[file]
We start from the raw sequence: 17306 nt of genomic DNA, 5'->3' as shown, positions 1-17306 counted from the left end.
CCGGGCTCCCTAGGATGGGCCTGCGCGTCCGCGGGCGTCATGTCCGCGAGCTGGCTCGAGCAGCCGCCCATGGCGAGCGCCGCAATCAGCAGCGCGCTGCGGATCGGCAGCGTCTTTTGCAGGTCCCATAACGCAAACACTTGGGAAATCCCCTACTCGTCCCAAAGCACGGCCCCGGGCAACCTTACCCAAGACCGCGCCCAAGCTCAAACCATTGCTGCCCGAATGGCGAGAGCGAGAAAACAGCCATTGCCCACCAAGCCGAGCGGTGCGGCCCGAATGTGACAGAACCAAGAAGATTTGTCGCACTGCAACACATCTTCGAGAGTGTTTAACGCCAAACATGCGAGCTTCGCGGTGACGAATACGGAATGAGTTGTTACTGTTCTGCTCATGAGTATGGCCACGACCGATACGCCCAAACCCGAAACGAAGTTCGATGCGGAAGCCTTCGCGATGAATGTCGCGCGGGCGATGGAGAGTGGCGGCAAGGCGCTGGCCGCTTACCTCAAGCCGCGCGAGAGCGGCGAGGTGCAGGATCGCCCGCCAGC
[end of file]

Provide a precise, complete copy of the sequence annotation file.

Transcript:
We start from the raw sequence: 17306 nt of genomic DNA, 5'->3' as shown, positions 1-17306 counted from the left end.
CCGGGCTCCCTAGGATGGGCCTGCGCGTCCGCGGGCGTCATGTCCGCGAGCTGGCTCGAGCAGCCGCCCATGGCGAGCGCCGCAATCAGCAGCGCGCTGCGGATCGGCAGCGTCTTTTGCAGGTCCCATAACGCAAACACTTGGGAAATCCCCTACTCGTCCCAAAGCACGGCCCCGGGCAACCTTACCCAAGACCGCGCCCAAGCTCAAACCATTGCTGCCCGAATGGCGAGAGCGAGAAAACAGCCATTGCCCACCAAGCCGAGCGGTGCGGCCCGAATGTGACAGAACCAAGAAGATTTGTCGCACTGCAACACATCTTCGAGAGTGTTTAACGCCAAACATGCGAGCTTCGCGGTGACGAATACGGAATGAGTTGTTACTGTTCTGCTCATGAGTATGGCCACGACCGATACGCCCAAACCCGAAACGAAGTTCGATGCGGAAGCCTTCGCGATGAATGTCGCGCGGGCGATGGAGAGTGGCGGCAAGGCGCTGGCCGCTTACCTCAAGCCGCGCGAGAGCGGCGAGGTGCAGGATCGCCCGCCAGC